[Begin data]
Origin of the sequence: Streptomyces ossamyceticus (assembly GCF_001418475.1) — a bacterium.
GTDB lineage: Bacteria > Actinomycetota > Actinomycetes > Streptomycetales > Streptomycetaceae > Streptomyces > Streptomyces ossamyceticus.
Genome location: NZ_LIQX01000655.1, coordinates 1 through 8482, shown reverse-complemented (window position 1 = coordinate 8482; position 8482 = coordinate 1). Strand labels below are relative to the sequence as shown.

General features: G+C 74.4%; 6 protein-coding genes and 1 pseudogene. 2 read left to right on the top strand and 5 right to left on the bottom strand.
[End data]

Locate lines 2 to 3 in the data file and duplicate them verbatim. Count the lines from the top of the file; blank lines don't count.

GTDB lineage: Bacteria > Actinomycetota > Actinomycetes > Streptomycetales > Streptomycetaceae > Streptomyces > Streptomyces ossamyceticus.
Genome location: NZ_LIQX01000655.1, coordinates 1 through 8482, shown reverse-complemented (window position 1 = coordinate 8482; position 8482 = coordinate 1). Strand labels below are relative to the sequence as shown.